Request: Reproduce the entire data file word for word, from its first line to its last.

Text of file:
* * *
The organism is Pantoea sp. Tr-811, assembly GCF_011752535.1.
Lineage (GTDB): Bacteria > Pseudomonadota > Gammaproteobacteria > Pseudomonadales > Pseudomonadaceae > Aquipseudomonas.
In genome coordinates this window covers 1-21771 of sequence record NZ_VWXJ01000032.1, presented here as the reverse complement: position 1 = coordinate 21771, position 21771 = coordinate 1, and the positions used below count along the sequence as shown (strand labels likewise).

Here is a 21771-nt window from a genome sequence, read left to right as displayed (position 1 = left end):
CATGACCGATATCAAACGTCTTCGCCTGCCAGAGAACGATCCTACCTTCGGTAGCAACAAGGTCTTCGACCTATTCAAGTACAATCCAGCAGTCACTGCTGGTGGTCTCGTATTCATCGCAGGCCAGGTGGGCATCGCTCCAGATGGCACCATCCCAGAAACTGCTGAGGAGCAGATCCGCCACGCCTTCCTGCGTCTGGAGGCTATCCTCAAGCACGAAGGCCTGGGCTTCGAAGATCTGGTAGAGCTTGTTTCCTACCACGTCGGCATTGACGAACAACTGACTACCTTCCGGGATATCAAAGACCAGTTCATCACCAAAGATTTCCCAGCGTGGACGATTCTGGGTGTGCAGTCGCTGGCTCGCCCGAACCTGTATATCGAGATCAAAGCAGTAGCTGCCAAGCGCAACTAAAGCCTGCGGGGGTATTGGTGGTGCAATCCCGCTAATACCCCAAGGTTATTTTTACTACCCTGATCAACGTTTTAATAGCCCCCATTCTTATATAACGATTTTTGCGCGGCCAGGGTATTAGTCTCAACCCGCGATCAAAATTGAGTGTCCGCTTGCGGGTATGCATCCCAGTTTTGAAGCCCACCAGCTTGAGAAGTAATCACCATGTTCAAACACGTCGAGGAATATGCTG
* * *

The organism is Pantoea sp. Tr-811, assembly GCF_011752535.1.
Lineage (GTDB): Bacteria > Pseudomonadota > Gammaproteobacteria > Pseudomonadales > Pseudomonadaceae > Aquipseudomonas.
In genome coordinates this window covers 1-21771 of sequence record NZ_VWXJ01000032.1, presented here as the reverse complement: position 1 = coordinate 21771, position 21771 = coordinate 1, and the positions used below count along the sequence as shown (strand labels likewise).

Here is a 21771-nt window from a genome sequence, read left to right as displayed (position 1 = left end):
CATGACCGATATCAAACGTCTTCGCCTGCCAGAGAACGATCCTACCTTCGGTAGCAACAAGGTCTTCGACCTATTCAAGTACAATCCAGCAGTCACTGCTGGTGGTCTCGTATTCATCGCAGGCCAGGTGGGCATCGCTCCAGATGGCACCATCCCAGAAACTGCTGAGGAGCAGATCCGCCACGCCTTCCTGCGTCTGGAGGCTATCCTCAAGCACGAAGGCCTGGGCTTCGAAGATCTGGTAGAGCTTGTTTCCTACCACGTCGGCATTGACGAACAACTGACTACCTTCCGGGATATCAAAGACCAGTTCATCACCAAAGATTTCCCAGCGTGGACGATTCTGGGTGTGCAGTCGCTGGCTCGCCCGAACCTGTATATCGAGATCAAAGCAGTAGCTGCCAAGCGCAACTAAAGCCTGCGGGGGTATTGGTGGTGCAATCCCGCTAATACCCCAAGGTTATTTTTACTACCCTGATCAACGTTTTAATAGCCCCCATTCTTATATAACGATTTTTGCGCGGCCAGGGTATTAGTCTCAACCCGCGATCAAAATTGAGTGTCCGCTTGCGGGTATGCATCCCAGTTTTGAAGCCCACCAGCTTGAGAAGTAATCACCATGTTCAAACACGTCGAGGAATATGCTG